Crafts

So I decided I need hobbies! Something other than getting lost in my own thoughts and sleeping. So I have started making all sorts of things from pins, to necklaces, and coin purses.

It’s been so much fun, I even have my youngest son involved! I thought about trying to make things for his schools craft fair in November. That would give me 2 months to make things for it. It’s silly how much something like this can change your mood, but it really does. I thoroughly enjoy it! I actually want to pick up a few hours overtime here and there, because I think of all the craft supplies I can buy!

Education

Last, but not least, I am starting my Masters in Nursing Education on September 1st! I am really excited to see where this new degree will lead me in nursing. I have always wanted to be a nursing instructor, and this will get me closer to that. It is always really scary knowing I am back in NURSING SCHOOL!!! Nursing is hard and so is nursing school! I went back and forth, if it was the right time for me to do it. I decided it was for me, because I needed a change in my nursing career, and this was the best way to bring it about.

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I am going to be a super busy person! That’s good though, less time to think! Be ready for some, I can’t do this post, or I am overwhelmed! Until next time! Nurse on!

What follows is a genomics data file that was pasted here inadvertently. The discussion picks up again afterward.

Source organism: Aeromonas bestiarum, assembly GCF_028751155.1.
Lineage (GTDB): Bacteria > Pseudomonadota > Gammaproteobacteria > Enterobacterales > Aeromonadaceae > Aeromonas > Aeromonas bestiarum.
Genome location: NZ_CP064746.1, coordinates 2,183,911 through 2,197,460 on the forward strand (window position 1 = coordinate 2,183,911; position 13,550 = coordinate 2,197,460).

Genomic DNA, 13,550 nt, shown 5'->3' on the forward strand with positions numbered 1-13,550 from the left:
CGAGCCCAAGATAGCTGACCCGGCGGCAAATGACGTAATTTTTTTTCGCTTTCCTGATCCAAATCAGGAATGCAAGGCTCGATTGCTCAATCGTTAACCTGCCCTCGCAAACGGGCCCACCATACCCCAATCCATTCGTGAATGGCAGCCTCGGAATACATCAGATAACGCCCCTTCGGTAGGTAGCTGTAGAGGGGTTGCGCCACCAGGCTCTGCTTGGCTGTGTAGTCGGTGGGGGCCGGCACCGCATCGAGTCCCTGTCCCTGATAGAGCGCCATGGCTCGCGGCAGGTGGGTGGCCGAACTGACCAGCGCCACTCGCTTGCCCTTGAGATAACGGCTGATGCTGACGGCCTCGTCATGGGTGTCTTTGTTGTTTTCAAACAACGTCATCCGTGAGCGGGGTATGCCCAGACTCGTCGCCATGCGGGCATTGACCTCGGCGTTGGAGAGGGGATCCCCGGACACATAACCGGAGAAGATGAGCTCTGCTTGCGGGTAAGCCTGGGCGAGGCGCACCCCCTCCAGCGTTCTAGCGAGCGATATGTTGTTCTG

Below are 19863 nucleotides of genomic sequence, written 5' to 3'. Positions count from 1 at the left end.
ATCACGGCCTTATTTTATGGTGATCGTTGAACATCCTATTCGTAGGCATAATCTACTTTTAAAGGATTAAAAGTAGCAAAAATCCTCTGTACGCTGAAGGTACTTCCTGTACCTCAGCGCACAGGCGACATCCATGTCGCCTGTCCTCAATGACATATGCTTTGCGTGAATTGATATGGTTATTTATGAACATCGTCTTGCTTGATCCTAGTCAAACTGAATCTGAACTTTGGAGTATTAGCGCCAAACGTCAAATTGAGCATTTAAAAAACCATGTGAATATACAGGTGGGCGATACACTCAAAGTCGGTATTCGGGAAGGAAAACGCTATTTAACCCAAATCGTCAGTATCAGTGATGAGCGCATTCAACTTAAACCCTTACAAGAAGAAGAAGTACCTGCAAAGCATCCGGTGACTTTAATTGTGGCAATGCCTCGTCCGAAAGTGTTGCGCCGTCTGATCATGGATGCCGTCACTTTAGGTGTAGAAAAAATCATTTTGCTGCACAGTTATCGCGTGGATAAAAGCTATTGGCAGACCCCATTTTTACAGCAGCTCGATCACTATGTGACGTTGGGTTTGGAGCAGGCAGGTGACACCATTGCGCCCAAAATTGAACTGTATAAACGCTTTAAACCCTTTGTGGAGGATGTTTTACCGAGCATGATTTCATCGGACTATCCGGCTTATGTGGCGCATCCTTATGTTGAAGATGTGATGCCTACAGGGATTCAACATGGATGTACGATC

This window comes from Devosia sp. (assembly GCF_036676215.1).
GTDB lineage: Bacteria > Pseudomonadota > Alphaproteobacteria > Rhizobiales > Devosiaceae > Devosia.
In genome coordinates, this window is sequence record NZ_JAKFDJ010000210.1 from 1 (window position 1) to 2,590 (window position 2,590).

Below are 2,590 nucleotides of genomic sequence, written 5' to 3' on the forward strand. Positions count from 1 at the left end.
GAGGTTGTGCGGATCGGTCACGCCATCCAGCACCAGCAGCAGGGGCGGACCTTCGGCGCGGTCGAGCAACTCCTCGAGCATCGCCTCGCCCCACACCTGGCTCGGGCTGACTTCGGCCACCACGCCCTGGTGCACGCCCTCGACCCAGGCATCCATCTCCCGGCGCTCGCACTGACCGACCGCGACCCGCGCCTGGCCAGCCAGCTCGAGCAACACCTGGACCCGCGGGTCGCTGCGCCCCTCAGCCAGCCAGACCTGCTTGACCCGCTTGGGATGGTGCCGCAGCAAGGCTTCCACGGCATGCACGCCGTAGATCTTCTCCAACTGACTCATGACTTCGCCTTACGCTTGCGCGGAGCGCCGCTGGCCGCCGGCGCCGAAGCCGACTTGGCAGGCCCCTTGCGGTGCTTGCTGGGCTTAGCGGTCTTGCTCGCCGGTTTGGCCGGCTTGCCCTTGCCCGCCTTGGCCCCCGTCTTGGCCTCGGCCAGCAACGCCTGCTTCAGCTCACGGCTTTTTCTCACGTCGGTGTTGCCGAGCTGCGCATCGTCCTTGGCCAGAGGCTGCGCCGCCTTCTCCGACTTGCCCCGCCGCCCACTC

Funny Nursing Memes

Well after the sad story of part 2 of my nursing career, I figured we could all use a laugh! Really, laughter for me has been a god send! Comedy and humor has got me through some of the darkest times in life. So I bring to you several of these memes that I have found over the years that are nursing related, that make me LOL! Like, for realz laugh out loud! Unfortunately, I did not create any of these! Some very smart people out there in the Internets did, and thank god for them!

  1. We all know that one person that says this…

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2) Am I the only one who thinks like this…

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3) I have worked both shifts ,so I am allowed to think this way, Ha!

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4) This was the look I pretty much had all day every day at the hospital!

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5) That right there is funny, and only a nurse can say LOL! (and for inquiring minds, yes both has happened to me)

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6) I always worry how the stress is going to effect me! Then I worry, that I worry to much lol!

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7) There is truth to this!! Ask anyone who works a full-moon! I keep track of them now that I am on night shift!

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8) Yep, pretty much sums up most shifts

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9) Say what?! Can I get a new patient, trade maybe…do we trade here?

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10) And when we finally get to leave…

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These were all in good humor! Hope you all enjoyed! I love my patients. Really, over the years they honestly are what keeps me coming back! And of course some wonderful co-workers! Until next time! Nurse on!